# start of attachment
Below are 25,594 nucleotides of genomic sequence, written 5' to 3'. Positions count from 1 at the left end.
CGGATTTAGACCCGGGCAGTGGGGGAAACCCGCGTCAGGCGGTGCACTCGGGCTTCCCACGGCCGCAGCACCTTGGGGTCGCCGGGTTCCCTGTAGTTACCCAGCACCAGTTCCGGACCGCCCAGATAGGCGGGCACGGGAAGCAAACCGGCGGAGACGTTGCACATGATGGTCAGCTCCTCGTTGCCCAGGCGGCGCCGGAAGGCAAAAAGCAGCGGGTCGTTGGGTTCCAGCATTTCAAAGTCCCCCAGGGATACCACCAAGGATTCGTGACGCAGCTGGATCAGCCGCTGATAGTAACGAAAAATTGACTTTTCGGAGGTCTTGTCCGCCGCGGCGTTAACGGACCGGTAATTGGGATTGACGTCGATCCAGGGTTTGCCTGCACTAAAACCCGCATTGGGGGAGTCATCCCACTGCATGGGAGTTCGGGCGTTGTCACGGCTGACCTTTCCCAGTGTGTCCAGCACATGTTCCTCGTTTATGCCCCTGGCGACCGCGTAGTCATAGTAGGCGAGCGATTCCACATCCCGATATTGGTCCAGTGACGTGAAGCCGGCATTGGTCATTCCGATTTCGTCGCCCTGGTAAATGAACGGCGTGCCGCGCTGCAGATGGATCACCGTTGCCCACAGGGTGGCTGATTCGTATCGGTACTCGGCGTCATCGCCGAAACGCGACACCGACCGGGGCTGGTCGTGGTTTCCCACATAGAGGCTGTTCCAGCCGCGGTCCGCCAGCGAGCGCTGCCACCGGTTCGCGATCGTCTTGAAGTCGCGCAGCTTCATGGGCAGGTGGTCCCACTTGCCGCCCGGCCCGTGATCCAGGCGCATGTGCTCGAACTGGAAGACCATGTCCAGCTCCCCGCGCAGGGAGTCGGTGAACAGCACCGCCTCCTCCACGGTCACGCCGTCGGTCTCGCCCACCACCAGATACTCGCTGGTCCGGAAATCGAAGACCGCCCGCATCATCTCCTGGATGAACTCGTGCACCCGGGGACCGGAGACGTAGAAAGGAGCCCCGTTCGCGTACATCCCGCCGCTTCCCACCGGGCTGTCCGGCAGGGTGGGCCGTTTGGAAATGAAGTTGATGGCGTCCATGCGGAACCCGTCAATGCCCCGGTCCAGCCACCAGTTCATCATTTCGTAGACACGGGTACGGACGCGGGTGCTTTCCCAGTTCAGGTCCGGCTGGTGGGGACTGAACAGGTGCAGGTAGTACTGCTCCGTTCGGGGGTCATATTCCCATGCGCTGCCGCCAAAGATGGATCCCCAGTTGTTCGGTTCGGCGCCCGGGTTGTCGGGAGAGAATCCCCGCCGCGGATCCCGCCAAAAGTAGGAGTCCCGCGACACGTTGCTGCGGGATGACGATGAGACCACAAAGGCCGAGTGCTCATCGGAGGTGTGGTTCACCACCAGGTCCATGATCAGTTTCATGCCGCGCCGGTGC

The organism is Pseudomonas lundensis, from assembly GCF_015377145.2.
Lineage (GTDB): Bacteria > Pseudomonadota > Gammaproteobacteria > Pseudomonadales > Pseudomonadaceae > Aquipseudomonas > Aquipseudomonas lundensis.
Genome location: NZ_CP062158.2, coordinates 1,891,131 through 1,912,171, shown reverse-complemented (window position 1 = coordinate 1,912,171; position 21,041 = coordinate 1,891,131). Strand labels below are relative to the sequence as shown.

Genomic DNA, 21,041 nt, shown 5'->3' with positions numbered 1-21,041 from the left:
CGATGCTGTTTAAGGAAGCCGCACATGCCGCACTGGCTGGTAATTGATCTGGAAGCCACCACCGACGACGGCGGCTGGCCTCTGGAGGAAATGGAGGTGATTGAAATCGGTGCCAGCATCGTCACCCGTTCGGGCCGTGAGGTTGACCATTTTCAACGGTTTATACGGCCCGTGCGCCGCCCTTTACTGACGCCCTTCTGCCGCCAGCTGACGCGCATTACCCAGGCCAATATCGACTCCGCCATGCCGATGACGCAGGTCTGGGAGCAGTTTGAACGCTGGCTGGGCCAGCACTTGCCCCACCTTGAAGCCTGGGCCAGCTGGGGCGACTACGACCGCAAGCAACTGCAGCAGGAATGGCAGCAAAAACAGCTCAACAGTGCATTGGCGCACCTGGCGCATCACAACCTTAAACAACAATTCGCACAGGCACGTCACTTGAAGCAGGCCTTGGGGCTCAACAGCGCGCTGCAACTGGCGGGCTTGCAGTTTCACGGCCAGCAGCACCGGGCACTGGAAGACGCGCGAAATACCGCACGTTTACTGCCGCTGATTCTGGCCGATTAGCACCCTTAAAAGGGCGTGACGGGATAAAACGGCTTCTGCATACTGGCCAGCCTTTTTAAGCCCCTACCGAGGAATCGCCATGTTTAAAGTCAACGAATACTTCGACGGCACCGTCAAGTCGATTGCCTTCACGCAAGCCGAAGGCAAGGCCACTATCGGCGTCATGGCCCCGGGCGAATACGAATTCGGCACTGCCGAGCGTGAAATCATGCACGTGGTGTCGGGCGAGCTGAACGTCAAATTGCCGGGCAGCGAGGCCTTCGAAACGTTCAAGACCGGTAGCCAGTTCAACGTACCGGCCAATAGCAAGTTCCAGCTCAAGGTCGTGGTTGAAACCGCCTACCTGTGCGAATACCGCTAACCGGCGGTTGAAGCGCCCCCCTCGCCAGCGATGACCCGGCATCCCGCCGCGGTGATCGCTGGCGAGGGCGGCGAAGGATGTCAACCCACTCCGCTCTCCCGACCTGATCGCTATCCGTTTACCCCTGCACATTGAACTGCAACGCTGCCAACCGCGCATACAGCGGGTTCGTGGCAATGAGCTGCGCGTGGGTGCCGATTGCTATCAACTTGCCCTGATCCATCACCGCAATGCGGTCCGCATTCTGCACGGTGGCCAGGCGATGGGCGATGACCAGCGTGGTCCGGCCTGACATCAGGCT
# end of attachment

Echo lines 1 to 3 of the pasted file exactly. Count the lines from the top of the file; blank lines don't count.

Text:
Below are 25,594 nucleotides of genomic sequence, written 5' to 3'. Positions count from 1 at the left end.
CGGATTTAGACCCGGGCAGTGGGGGAAACCCGCGTCAGGCGGTGCACTCGGGCTTCCCACGGCCGCAGCACCTTGGGGTCGCCGGGTTCCCTGTAGTTACCCAGCACCAGTTCCGGACCGCCCAGATAGGCGGGCACGGGAAGCAAACCGGCGGAGACGTTGCACATGATGGTCAGCTCCTCGTTGCCCAGGCGGCGCCGGAAGGCAAAAAGCAGCGGGTCGTTGGGTTCCAGCATTTCAAAGTCCCCCAGGGATACCACCAAGGATTCGTGACGCAGCTGGATCAGCCGCTGATAGTAACGAAAAATTGACTTTTCGGAGGTCTTGTCCGCCGCGGCGTTAACGGACCGGTAATTGGGATTGACGTCGATCCAGGGTTTGCCTGCACTAAAACCCGCATTGGGGGAGTCATCCCACTGCATGGGAGTTCGGGCGTTGTCACGGCTGACCTTTCCCAGTGTGTCCAGCACATGTTCCTCGTTTATGCCCCTGGCGACCGCGTAGTCATAGTAGGCGAGCGATTCCACATCCCGATATTGGTCCAGTGACGTGAAGCCGGCATTGGTCATTCCGATTTCGTCGCCCTGGTAAATGAACGGCGTGCCGCGCTGCAGATGGATCACCGTTGCCCACAGGGTGGCTGATTCGTATCGGTACTCGGCGTCATCGCCGAAACGCGACACCGACCGGGGCTGGTCGTGGTTTCCCACATAGAGGCTGTTCCAGCCGCGGTCCGCCAGCGAGCGCTGCCACCGGTTCGCGATCGTCTTGAAGTCGCGCAGCTTCATGGGCAGGTGGTCCCACTTGCCGCCCGGCCCGTGATCCAGGCGCATGTGCTCGAACTGGAAGACCATGTCCAGCTCCCCGCGCAGGGAGTCGGTGAACAGCACCGCCTCCTCCACGGTCACGCCGTCGGTCTCGCCCACCACCAGATACTCGCTGGTCCGGAAATCGAAGACCGCCCGCATCATCTCCTGGATGAACTCGTGCACCCGGGGACCGGAGACGTAGAAAGGAGCCCCGTTCGCGTACATCCCGCCGCTTCCCACCGGGCTGTCCGGCAGGGTGGGCCGTTTGGAAATGAAGTTGATGGCGTCCATGCGGAACCCGTCAATGCCCCGGTCCAGCCACCAGTTCATCATTTCGTAGACACGGGTACGGACGCGGGTGCTTTCCCAGTTCAGGTCCGGCTGGTGGGGACTGAACAGGTGCAGGTAGTACTGCTCCGTTCGGGGGTCATATTCCCATGCGCTGCCGCCAAAGATGGATCCCCAGTTGTTCGGTTCGGCGCCCGGGTTGTCGGGAGAGAATCCCCGCCGCGGATCCCGCCAAAAGTAGGAGTCCCGCGACACGTTGCTGCGGGATGACGATGAGACCACAAAGGCCGAGTGCTCATCGGAGGTGTGGTTCACCACCAGGTCCATGATCAGTTTCATGCCGCGCCGGTGC

The organism is Pseudomonas lundensis, from assembly GCF_015377145.2.